Histamine Regulates Mucus Rheology and Determines Mode of Locomotion in Planarians

Friday, May 30, 2014 - 2:00pm
Fung Auditorium, Powell-Focht Bioengineering Hall
Eva Marie S. Collins

Assistant Professor, Physics, Cell and Developmental Biology 
University of California, San Diego

 

Histamine Regulates Mucus Rheology and Determines Mode of Locomotion in Planarians

Abstract: 
Freshwater planarians are a prominent model for studying regeneration and stem cell dynamics. In particular, they are an ideal system to study neuro-regeneration, because they are the most complex organism with the ability to regrow a fully functional CNS, they possess most of the different types of neurons found in higher organisms (serotoninergic, GABAnergic, dopaminergic, histaminergic, etc), and they show sufficiently complex behaviors that can be quantified. These features make planarians well-suited for studying the role of neurotransmitters in neurodegenerative diseases for which currently no cure exists and for which stem cell based therapy is the hope of the future. One neurotransmitter which has been relatively little studied but was recently shown to be altered in patients' brains in both Alzheimer's and Parkinson's diseases, is histamine. Histamine is known to be involved in a number of biological processes, spanning from its well-documented function in allergic reactions, gastric secretion and inflammation to higher cognitive functions such as arousal, nociception and sleep regulation. In my talk I will discuss the regulatory role of the histamine signaling pathway for planarian locomotion by changing mucus composition. By using mechanical, molecular, and pharmacological perturbations we modify mucus properties and thus control planarian behavior. We determined a novel form of locomotion which is characterized by periodic elongations and contractions of the animal’s body and which can be captured by a simple mechanical model. We show that this behavior is under control of the histaminergic system and due to its striking phenotype makes an ideal candidate for studying the role of histamine signaling on nervous system function in the context of homeostasis, injury, and regeneration.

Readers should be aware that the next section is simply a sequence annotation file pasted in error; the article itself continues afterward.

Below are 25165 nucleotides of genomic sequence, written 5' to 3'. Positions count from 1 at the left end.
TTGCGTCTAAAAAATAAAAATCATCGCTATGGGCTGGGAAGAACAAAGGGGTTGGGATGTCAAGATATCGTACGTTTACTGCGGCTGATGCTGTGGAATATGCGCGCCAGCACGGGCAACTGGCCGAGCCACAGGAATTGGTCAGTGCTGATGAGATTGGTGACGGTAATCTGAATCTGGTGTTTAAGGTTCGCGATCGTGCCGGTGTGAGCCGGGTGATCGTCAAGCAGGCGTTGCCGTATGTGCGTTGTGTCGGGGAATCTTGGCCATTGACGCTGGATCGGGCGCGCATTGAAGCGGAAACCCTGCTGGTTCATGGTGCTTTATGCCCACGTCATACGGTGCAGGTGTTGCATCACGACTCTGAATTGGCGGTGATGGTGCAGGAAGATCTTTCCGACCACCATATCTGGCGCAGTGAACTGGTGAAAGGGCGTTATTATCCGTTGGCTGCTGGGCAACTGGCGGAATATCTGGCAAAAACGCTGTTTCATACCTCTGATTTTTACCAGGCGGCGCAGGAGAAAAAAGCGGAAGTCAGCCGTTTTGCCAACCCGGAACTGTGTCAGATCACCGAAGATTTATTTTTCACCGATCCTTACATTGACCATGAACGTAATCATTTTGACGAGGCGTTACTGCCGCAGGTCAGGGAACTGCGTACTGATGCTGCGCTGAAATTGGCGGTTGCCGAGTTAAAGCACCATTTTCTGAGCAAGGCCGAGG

Bio: 

Eva-Maria Schoetz Collins joined UCSD as an Assistant Professor in Physics and Cell & Developmental Biology in 2012. She received her Ph.D. in biophysics from the Technical University in Dresden, Germany in 2007; and followed immediately with a Lewis-Sigler Fellow at Princeton University. At Princeton, she was one of the teaching faculty members for the Integrated Science Curriculum, a novel interdisciplinary undergraduate course. Eva-Maria is a 2011 recipient of the Burroughs Wellcome Fund Career Award at the Scientific Interface and a 2013 Alfred P. Sloan Fellow.